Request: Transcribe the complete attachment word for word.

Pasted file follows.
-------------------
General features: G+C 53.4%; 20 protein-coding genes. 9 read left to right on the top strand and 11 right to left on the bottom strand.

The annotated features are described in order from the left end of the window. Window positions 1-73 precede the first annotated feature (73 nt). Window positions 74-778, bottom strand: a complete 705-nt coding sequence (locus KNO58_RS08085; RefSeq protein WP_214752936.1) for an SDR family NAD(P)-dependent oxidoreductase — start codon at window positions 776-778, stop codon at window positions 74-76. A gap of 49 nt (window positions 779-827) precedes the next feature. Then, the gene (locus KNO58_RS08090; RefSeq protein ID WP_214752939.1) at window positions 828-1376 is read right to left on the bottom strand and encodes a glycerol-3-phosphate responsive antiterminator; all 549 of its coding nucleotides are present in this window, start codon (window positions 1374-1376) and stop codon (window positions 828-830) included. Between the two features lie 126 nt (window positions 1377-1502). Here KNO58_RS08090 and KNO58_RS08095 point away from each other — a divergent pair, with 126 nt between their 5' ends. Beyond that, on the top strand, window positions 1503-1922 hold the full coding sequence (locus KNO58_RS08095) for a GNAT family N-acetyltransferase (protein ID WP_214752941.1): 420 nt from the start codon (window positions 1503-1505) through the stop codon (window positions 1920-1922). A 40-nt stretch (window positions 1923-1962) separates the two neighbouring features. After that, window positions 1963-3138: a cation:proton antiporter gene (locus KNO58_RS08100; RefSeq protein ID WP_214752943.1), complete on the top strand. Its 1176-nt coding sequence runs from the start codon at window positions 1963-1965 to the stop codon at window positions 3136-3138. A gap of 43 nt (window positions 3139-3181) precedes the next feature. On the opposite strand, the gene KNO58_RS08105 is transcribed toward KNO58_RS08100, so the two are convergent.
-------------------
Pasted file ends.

General features: G+C 53.4%; 20 protein-coding genes. 9 read left to right on the top strand and 11 right to left on the bottom strand.

The annotated features are described in order from the left end of the window. Window positions 1-73 precede the first annotated feature (73 nt). Window positions 74-778, bottom strand: a complete 705-nt coding sequence (locus KNO58_RS08085; RefSeq protein WP_214752936.1) for an SDR family NAD(P)-dependent oxidoreductase — start codon at window positions 776-778, stop codon at window positions 74-76. A gap of 49 nt (window positions 779-827) precedes the next feature. Then, the gene (locus KNO58_RS08090; RefSeq protein ID WP_214752939.1) at window positions 828-1376 is read right to left on the bottom strand and encodes a glycerol-3-phosphate responsive antiterminator; all 549 of its coding nucleotides are present in this window, start codon (window positions 1374-1376) and stop codon (window positions 828-830) included. Between the two features lie 126 nt (window positions 1377-1502). Here KNO58_RS08090 and KNO58_RS08095 point away from each other — a divergent pair, with 126 nt between their 5' ends. Beyond that, on the top strand, window positions 1503-1922 hold the full coding sequence (locus KNO58_RS08095) for a GNAT family N-acetyltransferase (protein ID WP_214752941.1): 420 nt from the start codon (window positions 1503-1505) through the stop codon (window positions 1920-1922). A 40-nt stretch (window positions 1923-1962) separates the two neighbouring features. After that, window positions 1963-3138: a cation:proton antiporter gene (locus KNO58_RS08100; RefSeq protein ID WP_214752943.1), complete on the top strand. Its 1176-nt coding sequence runs from the start codon at window positions 1963-1965 to the stop codon at window positions 3136-3138. A gap of 43 nt (window positions 3139-3181) precedes the next feature. On the opposite strand, the gene KNO58_RS08105 is transcribed toward KNO58_RS08100, so the two are convergent.